Eoin Butler: writer, journalist and Mayoman of the Year

Tripping Along The Ledge


Published: Evening Herald, March 2010

T.P. Smiths

10 Jervis Street, Dublin 1

tp smiths
T.P. Smiths on Saturday is where you end up when you thought you wanted to shop, but it turned out all you wanted was a pint of beer and a chicken fajita. It’s airy and comfortable and there’s football on the telly. Sure where else would you be?

If straight men and gay women have one thing in common, I think, it’s that we both detest shopping. (Well, no. If straight men and gay women have one thing is common, it’s something else entirely. But if we have a second thing in common…) I run into my friend Eleanor. She introduces me to her girlfriend Karen. They ask me to join them. I accept.

Hanging out with lesbians is nothing like media – and by the media, I mean pornography – would have you believe. Eleanor and Karen talk about cycling. They talk about swimming. They talk about baking. It’s boring stuff. Hot tub invitations are rarely proffered. But you know me. Where there is breeze, I’ll shoot it. Where there is fat, I’ll chew it.

Eleanor tells her girlfriend that I despise nature and am indifferent to the great outdoors. Karen refuses to believe it. “Oh, come on,” she says. “Weren’t you in, like, the kayak club or the hill-walking society or something when you were in college?”

I laugh.

“Lets just say, I may have spent my college day a little differently than you did.”

When it comes to my neuroses though, we’ve barely scratched the surface. “Tell her about your toilet roll phobia,” Eleanor begs.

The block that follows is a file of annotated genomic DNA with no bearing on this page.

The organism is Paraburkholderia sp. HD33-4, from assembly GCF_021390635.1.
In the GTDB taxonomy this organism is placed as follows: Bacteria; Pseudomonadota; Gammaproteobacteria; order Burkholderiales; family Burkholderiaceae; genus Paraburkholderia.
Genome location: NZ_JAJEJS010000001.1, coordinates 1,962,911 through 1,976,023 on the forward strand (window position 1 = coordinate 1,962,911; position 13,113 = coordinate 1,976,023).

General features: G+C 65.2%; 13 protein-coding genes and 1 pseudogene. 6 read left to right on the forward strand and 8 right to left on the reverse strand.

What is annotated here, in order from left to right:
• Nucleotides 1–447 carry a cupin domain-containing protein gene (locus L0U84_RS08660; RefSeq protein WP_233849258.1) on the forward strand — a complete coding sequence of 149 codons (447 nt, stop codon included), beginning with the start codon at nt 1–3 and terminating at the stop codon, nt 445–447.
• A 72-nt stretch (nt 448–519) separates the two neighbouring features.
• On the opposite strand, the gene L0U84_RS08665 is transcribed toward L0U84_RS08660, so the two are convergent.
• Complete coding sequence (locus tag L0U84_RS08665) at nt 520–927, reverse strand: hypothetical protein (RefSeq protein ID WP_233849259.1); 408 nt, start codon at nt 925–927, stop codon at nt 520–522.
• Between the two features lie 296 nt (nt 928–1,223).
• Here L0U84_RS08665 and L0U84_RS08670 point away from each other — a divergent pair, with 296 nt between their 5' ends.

“I can’t buy toilet paper,” I admit.

“Tell her why,” Eleanor prods. Fuck it. They’re lesbians. I see no reason not to tell them straight.

“I can’t buy toilet paper because I’m afraid I’ll bump into an attractive girl and she’ll see me with it and she’ll have a mental image of me using it.”

Karen is baffled.

“So what do you keep in your bathroom?”

“Kitchen roll.”

They both look at each other and then back at me. They burst into hysterical laughter, as though I was some weird creature in a zoo. “He’s such a freak,” squeals Karen delightedly. “I told you, didn’t I?” cribs Eleanor.

“Hey, you’re both gay. You could at least be tolerant.”

“No, no,” insists Karen.” “There’s a line and you’ve crossed it. Toilet roll is the line. You’re a freak!” I concede the point, but Eleanor won’t let it rest. She tells Karen that I babysit pretty regularly. But I refuse to trade in baby talk.

“I was with him one day and his niece dropped her teddy on the floor. She starts screaming, right? And you know what he does? He just looks at her and says…”

“I told the child that she was overreacting. I told her that her reaction was out of all proportion, I felt… to what just…”

“She’s eight months old.”

“So? How’s she going to learn to speak if people are only ever telling her goo-goo-gaa-gaa?”

“Wat if she doesn’t stop crying?” asks Karen.

“If there’s no one else around…” (I lower my voice here.) “If there’s no one else around I sometimes sing a few verses of the Barney theme song. You know? ‘I love you, you love me…’ She seems to like that.”

Karen is bemused. “How the fuck do you even know the words to the Barney theme song?”

Eleanor decides to field this one.

“Lets just say,” she explains. “Eoin may have spent his student days a little differently than you did!”